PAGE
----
The Evergreen State is known for its pristine beauty and welcoming citizens. It is, therefore, somewhat surprising to discover that the state also has had more than its fair share of serial killers.
To be classified as a serial killer, a person must kill at least three people over a period of more than a month. This rather grim definition has fitted several Washington state residents at one time or another during its history. Let’s learn more about the true-life intrigue of 12 of the Evergreen State’s most infamous serial killers.
The 12 most infamous serial killers in Washington State history are:
- Ted Bundy
- Robert Lee Yates
- Gary Ridgway
- Jake Owen Spillman
- Joseph Kondro
- Billy Gohl
- Westley Allan Dodd
- Gary G. Grant
- Donna Perry
- George Russell
- Martin Stickles
- Linda Laura Hazzard
Who Were Washington State’s Most Infamous Serial Killers?
From unassuming-looking sociopaths to obsessive murderers, Washington state has had plenty of perilous characters pass through its unspoiled landscape. While not all the twelve serial killers on our list were born in the state, each of them became famous in Washington for the wrong reasons.
1. Ted Bundy
Theodore Robert Bundy was one of Evergreen State’s most infamous imports. Although he was born in Vermont in 1946, he and his mother moved to Tecoma, Washington, when he was a young child. He attended school in the area, followed by stints at the University of Puget Sound and the University of Washington.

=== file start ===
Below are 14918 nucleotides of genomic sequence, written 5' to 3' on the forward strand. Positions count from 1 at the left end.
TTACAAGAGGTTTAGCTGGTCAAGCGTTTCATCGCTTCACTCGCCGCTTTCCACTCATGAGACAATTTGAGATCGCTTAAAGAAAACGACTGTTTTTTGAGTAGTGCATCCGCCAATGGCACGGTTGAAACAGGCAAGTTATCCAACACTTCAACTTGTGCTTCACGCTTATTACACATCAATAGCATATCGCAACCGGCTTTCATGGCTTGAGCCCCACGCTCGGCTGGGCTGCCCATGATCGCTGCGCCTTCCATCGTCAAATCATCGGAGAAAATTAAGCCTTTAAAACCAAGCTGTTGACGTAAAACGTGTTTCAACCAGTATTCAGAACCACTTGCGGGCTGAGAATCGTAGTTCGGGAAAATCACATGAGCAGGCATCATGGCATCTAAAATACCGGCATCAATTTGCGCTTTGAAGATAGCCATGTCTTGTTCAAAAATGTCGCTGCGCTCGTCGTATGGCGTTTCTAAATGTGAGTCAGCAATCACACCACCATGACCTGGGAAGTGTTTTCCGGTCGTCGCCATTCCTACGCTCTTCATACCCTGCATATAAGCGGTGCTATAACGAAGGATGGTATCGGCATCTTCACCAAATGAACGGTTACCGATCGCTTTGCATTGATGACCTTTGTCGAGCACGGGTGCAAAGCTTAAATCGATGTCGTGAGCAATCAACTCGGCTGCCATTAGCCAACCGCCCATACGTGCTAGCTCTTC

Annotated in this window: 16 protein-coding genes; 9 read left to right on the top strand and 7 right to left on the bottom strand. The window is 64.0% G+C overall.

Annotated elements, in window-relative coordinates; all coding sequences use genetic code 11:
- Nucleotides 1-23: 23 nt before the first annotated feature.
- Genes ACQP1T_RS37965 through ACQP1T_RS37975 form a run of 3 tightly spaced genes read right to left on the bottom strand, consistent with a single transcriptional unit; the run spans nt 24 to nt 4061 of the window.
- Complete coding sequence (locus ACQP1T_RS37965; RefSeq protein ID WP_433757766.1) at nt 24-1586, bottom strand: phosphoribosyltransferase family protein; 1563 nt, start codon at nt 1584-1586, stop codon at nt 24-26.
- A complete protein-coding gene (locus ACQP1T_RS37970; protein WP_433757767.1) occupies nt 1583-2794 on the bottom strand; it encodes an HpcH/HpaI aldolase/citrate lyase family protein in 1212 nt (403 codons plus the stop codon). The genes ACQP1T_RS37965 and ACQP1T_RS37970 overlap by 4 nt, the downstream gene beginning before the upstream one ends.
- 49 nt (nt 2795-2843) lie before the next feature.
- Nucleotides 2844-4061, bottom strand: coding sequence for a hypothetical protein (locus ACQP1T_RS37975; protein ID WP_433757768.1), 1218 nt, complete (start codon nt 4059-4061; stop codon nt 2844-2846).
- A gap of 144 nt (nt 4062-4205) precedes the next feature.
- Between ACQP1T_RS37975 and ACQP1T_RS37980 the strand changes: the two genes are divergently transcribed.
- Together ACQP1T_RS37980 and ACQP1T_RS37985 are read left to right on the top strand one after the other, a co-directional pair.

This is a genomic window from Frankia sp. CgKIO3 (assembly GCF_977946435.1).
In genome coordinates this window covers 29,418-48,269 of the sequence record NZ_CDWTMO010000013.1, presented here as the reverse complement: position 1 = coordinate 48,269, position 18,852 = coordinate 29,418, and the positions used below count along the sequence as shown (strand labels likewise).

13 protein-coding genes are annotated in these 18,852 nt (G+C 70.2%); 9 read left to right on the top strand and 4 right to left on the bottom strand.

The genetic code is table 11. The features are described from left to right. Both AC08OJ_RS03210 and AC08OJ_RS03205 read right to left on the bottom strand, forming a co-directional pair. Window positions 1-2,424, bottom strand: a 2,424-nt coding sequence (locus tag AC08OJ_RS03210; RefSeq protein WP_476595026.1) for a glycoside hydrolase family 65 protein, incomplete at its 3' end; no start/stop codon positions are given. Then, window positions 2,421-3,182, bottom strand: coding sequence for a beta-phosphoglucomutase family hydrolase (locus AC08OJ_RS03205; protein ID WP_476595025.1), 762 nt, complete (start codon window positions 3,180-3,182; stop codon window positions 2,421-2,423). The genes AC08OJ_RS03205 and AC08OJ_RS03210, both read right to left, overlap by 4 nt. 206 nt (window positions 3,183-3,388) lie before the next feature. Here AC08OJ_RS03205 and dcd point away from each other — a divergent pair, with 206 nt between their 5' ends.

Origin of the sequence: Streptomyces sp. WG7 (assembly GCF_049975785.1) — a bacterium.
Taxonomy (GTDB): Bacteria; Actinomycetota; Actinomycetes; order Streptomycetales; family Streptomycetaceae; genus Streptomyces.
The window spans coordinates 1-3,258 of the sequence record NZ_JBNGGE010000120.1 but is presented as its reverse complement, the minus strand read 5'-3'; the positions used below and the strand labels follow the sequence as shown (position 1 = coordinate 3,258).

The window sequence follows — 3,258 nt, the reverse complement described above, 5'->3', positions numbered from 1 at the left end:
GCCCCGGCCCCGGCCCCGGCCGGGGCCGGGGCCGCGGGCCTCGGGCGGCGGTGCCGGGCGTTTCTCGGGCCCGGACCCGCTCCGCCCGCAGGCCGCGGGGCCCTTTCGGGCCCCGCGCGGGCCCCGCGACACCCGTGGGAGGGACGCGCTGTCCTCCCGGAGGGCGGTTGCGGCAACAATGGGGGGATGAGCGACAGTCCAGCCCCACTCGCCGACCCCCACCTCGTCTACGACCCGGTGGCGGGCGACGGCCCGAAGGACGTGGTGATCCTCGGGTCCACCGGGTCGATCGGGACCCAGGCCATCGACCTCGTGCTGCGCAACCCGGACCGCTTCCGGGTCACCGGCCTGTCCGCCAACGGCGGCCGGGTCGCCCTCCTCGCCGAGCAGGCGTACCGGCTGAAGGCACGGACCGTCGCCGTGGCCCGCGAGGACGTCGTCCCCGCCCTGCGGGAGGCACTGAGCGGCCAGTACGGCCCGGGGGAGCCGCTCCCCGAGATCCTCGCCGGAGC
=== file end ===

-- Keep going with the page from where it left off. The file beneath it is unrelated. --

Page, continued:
Ted Bundy’s seemingly insatiable appetite for killing has made him a rather grizzly pop culture icon. He kidnapped, raped, and murdered girls and women across seven states, starting in his home state of Washington, between 1974 and 1978.
No one knows precisely how many victims fell prey to Bundy’s twisted behavior. In the end, the confirmed tally was 20; he confessed to 30, but the actual number could be more than 36.
His capture and trial were marked with daring escapes, but in the end, his life of crime ended in 1989 when he was executed in Florida State Prison. Ted Bundy was 42 years old.
2. Robert Lee Yates
Hailing from Spokane, Washington, Robert Lee Yates is a serial killer who can best be described as a wolf in sheep’s clothing. Hiding behind the guise of a respected military and family man, his killing spree that began in 1975 only ended in 1998.
Robert Yates is known to have killed at least 11 women and two people who were having a picnic, but the actual number of victims is believed to be more than 16. His peculiar trait of covering his victim’s head with grocery bags resulted in him being dubbed The Grocery Bag Killer.
Yates was finally apprehended in April 2000 when his white Chevrolet Corvette was linked to one of the murders. The prosecution sought the death penalty, but the sentence was later commuted to life in prison. The Spokane Killer, Robert Yates, is imprisoned at Washinton State Penitentiary.
3. Gary Ridgway